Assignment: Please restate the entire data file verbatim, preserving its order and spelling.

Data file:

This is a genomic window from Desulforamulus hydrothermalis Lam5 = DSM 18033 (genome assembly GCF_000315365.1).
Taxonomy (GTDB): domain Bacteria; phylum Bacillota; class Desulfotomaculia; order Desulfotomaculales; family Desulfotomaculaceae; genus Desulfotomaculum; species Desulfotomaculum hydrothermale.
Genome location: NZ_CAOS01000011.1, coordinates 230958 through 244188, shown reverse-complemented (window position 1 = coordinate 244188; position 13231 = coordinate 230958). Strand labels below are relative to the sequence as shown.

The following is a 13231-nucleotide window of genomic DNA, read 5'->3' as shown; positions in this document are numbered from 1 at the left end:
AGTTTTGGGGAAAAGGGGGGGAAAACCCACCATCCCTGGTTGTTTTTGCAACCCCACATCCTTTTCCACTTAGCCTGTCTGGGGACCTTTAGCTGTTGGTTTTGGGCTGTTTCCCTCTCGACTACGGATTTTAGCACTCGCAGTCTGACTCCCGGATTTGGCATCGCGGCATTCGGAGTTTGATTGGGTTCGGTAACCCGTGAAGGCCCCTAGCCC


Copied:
This is a genomic window from Desulforamulus hydrothermalis Lam5 = DSM 18033 (genome assembly GCF_000315365.1).
Taxonomy (GTDB): domain Bacteria; phylum Bacillota; class Desulfotomaculia; order Desulfotomaculales; family Desulfotomaculaceae; genus Desulfotomaculum; species Desulfotomaculum hydrothermale.
Genome location: NZ_CAOS01000011.1, coordinates 230958 through 244188, shown reverse-complemented (window position 1 = coordinate 244188; position 13231 = coordinate 230958). Strand labels below are relative to the sequence as shown.

The following is a 13231-nucleotide window of genomic DNA, read 5'->3' as shown; positions in this document are numbered from 1 at the left end:
AGTTTTGGGGAAAAGGGGGGGAAAACCCACCATCCCTGGTTGTTTTTGCAACCCCACATCCTTTTCCACTTAGCCTGTCTGGGGACCTTTAGCTGTTGGTTTTGGGCTGTTTCCCTCTCGACTACGGATTTTAGCACTCGCAGTCTGACTCCCGGATTTGGCATCGCGGCATTCGGAGTTTGATTGGGTTCGGTAACCCGTGAAGGCCCCTAGCCC